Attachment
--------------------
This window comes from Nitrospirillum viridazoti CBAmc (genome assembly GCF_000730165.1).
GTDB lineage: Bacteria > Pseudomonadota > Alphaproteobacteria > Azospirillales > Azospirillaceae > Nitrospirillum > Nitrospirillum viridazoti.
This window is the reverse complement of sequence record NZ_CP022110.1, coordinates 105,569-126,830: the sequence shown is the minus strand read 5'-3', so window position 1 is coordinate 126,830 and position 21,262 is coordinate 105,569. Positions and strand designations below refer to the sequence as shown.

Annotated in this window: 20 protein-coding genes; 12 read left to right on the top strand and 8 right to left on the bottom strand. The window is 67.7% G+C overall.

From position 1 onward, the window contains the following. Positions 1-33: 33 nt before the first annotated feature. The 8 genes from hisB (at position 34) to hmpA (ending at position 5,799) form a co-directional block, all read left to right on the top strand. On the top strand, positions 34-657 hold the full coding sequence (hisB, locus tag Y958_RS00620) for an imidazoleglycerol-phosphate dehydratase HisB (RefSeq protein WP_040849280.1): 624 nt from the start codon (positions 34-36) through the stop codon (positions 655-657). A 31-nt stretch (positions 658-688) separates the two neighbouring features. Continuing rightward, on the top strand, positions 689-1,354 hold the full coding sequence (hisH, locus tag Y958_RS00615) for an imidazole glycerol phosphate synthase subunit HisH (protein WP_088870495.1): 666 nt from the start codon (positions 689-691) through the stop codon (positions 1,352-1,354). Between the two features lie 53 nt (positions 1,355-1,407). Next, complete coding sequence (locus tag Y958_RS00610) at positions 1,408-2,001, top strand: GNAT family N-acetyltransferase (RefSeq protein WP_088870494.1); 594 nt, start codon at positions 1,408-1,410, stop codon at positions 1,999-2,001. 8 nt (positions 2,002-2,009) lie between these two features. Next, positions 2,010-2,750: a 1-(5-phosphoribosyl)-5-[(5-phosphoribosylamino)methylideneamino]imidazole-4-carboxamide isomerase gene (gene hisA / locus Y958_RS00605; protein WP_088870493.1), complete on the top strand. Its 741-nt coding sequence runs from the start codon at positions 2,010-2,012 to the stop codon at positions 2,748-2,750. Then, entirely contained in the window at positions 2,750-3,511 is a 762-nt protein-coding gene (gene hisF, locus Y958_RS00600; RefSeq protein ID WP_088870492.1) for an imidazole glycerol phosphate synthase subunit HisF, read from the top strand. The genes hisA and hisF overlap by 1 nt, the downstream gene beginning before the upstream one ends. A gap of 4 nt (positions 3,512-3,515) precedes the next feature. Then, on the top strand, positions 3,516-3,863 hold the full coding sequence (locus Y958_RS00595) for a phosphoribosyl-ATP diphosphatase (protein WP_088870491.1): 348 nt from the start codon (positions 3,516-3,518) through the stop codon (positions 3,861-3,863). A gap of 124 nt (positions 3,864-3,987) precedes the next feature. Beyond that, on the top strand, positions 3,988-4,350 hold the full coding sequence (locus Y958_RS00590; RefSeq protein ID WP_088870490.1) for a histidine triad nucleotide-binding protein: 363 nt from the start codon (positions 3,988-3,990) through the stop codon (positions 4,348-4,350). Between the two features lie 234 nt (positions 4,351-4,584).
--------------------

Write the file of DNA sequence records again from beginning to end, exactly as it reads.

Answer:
This window comes from Nitrospirillum viridazoti CBAmc (genome assembly GCF_000730165.1).
GTDB lineage: Bacteria > Pseudomonadota > Alphaproteobacteria > Azospirillales > Azospirillaceae > Nitrospirillum > Nitrospirillum viridazoti.
This window is the reverse complement of sequence record NZ_CP022110.1, coordinates 105,569-126,830: the sequence shown is the minus strand read 5'-3', so window position 1 is coordinate 126,830 and position 21,262 is coordinate 105,569. Positions and strand designations below refer to the sequence as shown.

Annotated in this window: 20 protein-coding genes; 12 read left to right on the top strand and 8 right to left on the bottom strand. The window is 67.7% G+C overall.

From position 1 onward, the window contains the following. Positions 1-33: 33 nt before the first annotated feature. The 8 genes from hisB (at position 34) to hmpA (ending at position 5,799) form a co-directional block, all read left to right on the top strand. On the top strand, positions 34-657 hold the full coding sequence (hisB, locus tag Y958_RS00620) for an imidazoleglycerol-phosphate dehydratase HisB (RefSeq protein WP_040849280.1): 624 nt from the start codon (positions 34-36) through the stop codon (positions 655-657). A 31-nt stretch (positions 658-688) separates the two neighbouring features. Continuing rightward, on the top strand, positions 689-1,354 hold the full coding sequence (hisH, locus tag Y958_RS00615) for an imidazole glycerol phosphate synthase subunit HisH (protein WP_088870495.1): 666 nt from the start codon (positions 689-691) through the stop codon (positions 1,352-1,354). Between the two features lie 53 nt (positions 1,355-1,407). Next, complete coding sequence (locus tag Y958_RS00610) at positions 1,408-2,001, top strand: GNAT family N-acetyltransferase (RefSeq protein WP_088870494.1); 594 nt, start codon at positions 1,408-1,410, stop codon at positions 1,999-2,001. 8 nt (positions 2,002-2,009) lie between these two features. Next, positions 2,010-2,750: a 1-(5-phosphoribosyl)-5-[(5-phosphoribosylamino)methylideneamino]imidazole-4-carboxamide isomerase gene (gene hisA / locus Y958_RS00605; protein WP_088870493.1), complete on the top strand. Its 741-nt coding sequence runs from the start codon at positions 2,010-2,012 to the stop codon at positions 2,748-2,750. Then, entirely contained in the window at positions 2,750-3,511 is a 762-nt protein-coding gene (gene hisF, locus Y958_RS00600; RefSeq protein ID WP_088870492.1) for an imidazole glycerol phosphate synthase subunit HisF, read from the top strand. The genes hisA and hisF overlap by 1 nt, the downstream gene beginning before the upstream one ends. A gap of 4 nt (positions 3,512-3,515) precedes the next feature. Then, on the top strand, positions 3,516-3,863 hold the full coding sequence (locus Y958_RS00595) for a phosphoribosyl-ATP diphosphatase (protein WP_088870491.1): 348 nt from the start codon (positions 3,516-3,518) through the stop codon (positions 3,861-3,863). A gap of 124 nt (positions 3,864-3,987) precedes the next feature. Beyond that, on the top strand, positions 3,988-4,350 hold the full coding sequence (locus Y958_RS00590; RefSeq protein ID WP_088870490.1) for a histidine triad nucleotide-binding protein: 363 nt from the start codon (positions 3,988-3,990) through the stop codon (positions 4,348-4,350). Between the two features lie 234 nt (positions 4,351-4,584).